Category Archives: Progressive Ideals
The debate over President Obama’s $787 billion stimulus bill has mostly been about whether it has saved jobs — and most economists say it has — but that’s not the only thing it aimed to do. The bill was also designed to help advance several Democratic goals — a green economy, computerization of the health-care system, education reform, and scientific research. Time says “Any of those programs would have been a revolution in its own right” and that the stimulus “may be President Obama’s signature effort to reshape America.”
Of late, there has been a great deal of talk about the intent of the Founding Fathers of our country, particularly as it relates to the Constitution. To some, the Fathers were infallible and divinely inspired.
While I have great admiration and am grateful that those Patriots brought to birth our nation, I do not share in the deification of the Founding Fathers. When this nation was born, women were still second class citizens and non-whites weren’t even citizens at all. Slavery and the genocide of the Native Americans were the law of the land. All men were not created equal.
The progression of a society is a slow process and sometimes that progression is accompanied by violence and even war. Some of the progress is prompted by court decision, other by courageous and principled legislative activity and more yet by seminal changes in attitudes within society.
Sometimes, the leadership that is required to facilitate progress is not recognized as such at the time. Today, we celebrate Martin Luther King, Jr., but in the Sixties, he was vilified by a good portion of society. The FBI had an extensive file on him and many were convinced that he was a communist. MLK did not change – society’s attitude towards him changed.
Most take for granted the progression of society wrought by the Civil Rights Movement, but that progression came with a horrible price tag and virtually split the country in half once again.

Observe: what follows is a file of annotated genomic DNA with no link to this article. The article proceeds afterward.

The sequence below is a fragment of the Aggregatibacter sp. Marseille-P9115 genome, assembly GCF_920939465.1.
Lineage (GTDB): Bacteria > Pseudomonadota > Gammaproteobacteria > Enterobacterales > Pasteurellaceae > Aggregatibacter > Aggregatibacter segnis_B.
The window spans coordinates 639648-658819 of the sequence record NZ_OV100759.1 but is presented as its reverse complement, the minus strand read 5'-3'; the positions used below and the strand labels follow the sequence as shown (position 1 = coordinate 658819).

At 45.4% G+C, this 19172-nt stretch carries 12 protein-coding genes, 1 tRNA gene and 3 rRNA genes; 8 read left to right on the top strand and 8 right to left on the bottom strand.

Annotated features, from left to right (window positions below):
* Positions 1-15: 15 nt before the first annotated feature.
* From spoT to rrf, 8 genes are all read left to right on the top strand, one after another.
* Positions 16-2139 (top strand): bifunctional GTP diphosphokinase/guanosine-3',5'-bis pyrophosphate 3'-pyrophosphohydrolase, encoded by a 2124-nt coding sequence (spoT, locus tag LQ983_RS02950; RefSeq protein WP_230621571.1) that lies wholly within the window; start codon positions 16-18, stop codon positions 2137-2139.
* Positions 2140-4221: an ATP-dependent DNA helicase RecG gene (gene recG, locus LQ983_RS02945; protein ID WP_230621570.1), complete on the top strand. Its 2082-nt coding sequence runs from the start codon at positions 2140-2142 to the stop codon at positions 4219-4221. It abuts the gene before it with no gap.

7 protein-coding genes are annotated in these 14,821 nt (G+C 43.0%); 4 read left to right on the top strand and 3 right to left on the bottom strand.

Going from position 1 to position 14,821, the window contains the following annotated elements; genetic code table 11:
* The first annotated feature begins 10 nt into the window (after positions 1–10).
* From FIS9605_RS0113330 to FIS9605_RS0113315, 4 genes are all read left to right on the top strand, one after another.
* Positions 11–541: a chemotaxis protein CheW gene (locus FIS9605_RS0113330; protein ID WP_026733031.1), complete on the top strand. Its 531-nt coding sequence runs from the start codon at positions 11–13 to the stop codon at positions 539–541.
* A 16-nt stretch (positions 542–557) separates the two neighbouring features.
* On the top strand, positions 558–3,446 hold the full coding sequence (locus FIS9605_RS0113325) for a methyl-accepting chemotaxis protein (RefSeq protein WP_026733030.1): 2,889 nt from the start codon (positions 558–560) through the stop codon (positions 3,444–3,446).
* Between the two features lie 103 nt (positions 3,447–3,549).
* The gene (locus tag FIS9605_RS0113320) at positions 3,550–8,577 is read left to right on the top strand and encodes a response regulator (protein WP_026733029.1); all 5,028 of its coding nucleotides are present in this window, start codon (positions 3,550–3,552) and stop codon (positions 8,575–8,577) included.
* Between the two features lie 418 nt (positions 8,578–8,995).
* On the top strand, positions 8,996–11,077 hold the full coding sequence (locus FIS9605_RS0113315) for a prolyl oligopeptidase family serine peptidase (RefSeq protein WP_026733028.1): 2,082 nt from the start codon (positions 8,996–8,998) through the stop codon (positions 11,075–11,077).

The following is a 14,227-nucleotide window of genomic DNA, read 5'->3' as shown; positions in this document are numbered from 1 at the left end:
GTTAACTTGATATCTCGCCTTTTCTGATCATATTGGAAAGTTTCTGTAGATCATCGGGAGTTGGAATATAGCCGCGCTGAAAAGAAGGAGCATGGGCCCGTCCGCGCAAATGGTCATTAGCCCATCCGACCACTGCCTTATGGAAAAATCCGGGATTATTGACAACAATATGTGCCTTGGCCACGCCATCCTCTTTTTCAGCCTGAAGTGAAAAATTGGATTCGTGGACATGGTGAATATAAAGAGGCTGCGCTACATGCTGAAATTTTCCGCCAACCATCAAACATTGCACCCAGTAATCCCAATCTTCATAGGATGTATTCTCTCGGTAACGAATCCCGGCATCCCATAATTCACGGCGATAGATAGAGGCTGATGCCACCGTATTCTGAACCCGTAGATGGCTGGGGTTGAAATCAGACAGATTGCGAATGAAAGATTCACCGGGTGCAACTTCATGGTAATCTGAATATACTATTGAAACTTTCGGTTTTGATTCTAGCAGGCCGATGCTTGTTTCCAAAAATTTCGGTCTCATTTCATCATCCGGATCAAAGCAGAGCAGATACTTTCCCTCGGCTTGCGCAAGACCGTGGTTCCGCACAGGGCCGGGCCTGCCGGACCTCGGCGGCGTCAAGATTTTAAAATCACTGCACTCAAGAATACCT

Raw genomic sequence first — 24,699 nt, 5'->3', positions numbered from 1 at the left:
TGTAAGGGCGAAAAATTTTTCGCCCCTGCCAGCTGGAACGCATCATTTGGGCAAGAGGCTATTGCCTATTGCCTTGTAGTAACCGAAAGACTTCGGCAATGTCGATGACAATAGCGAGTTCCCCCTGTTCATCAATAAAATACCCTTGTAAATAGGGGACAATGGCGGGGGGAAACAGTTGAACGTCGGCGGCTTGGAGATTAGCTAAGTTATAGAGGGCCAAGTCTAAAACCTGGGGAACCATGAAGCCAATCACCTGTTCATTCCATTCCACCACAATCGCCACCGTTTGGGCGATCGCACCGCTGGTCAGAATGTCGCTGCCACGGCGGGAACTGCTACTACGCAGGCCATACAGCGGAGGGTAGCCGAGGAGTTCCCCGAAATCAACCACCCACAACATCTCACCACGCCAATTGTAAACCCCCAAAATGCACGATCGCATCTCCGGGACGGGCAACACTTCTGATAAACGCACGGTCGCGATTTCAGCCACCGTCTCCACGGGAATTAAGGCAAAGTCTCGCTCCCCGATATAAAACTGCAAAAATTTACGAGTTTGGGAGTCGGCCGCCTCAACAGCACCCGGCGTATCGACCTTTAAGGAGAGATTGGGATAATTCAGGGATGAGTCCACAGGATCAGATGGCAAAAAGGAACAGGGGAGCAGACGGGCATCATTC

It is said that opposition to Gay Rights is the last “acceptable” form of bigotry. I feel for those that are hurt by the lack of progress towards equality for our gay brothers and sisters, but I also remember that it was just a half century ago that racial discrimination was rampant.
That is scant consolation for those damaged by sexual orientation discrimination, but with time comes progress and time is greatly compressed in this age of high speed communication. I am not preaching patience, I am preaching hope.
The day will come when, truly, all men and women are created equal.
William Stephenson Clark
On the eve of passing a national health-care reform bill, I’ve been thinking about Senator Edward Kennedy. He would no doubt have helped make the argument that when you get this close, there are some things more important than reelection. Speaker Pelosi, who often cites Senator Kennedy’s call for comprehensive health care, made that case recently on ABC’s This Week when she said “Why are we here? We’re not here just to self-perpetuate our service in Congress. We’re here to do the job for the American people.”
Back in the good old days after the Senate passed its bill and before the Democrats lost their filibuster-resistant majority, negotiators had planned to name the legislation for Ted Kennedy and Michigan Congressman John D. Dingell, Jr., the senior House Democrat who had been advocating universal coverage since he arrived in 1955. That won’t happen; there are just too many other matters to worry about now.
Senator Kennedy’s son, Patrick Kennedy, when asked what his Dad would say: “This was never for him,” he said. “The greatest honor for him would be getting more people covered, any which way or how.”
Here’s how crazy our politics have become: Legendary Republican President Theodore Roosevelt is being called a socialist by conservatives like Glenn Beck. The man on Mount Rushmore, the Rough Rider president. Beck bases his opinion on the fact the Roosevelt was a Trust-Busting, Department of Commerce, Panama Canal, FDA, meat inspections, champion for women’s rights, first president to invite an African-American to dinner at the White House. Beck’s departure point for his now-frequent attacks on our 26th president was a post-2008 election snide swipe at John McCain, who he characterized as “this weird progressive like Teddy Roosevelt.” In his subsequent book, Glenn Beck’s Common Sense, Beck devoted a chapter to “The Cancer of Progressivism” and lays the blame at TR’s feet.
If conservatives want to kick TR out, Obama seems ready to welcome him in. As if on cue, the president’s press secretary, Robert Gibbs, announced yesterday that the president is now reading the classic The Rise of Theodore Roosevelt by Edmund Morris, a book that inspired Reagan’s senior staff to tap Morris as their in-house historian during the 1980s.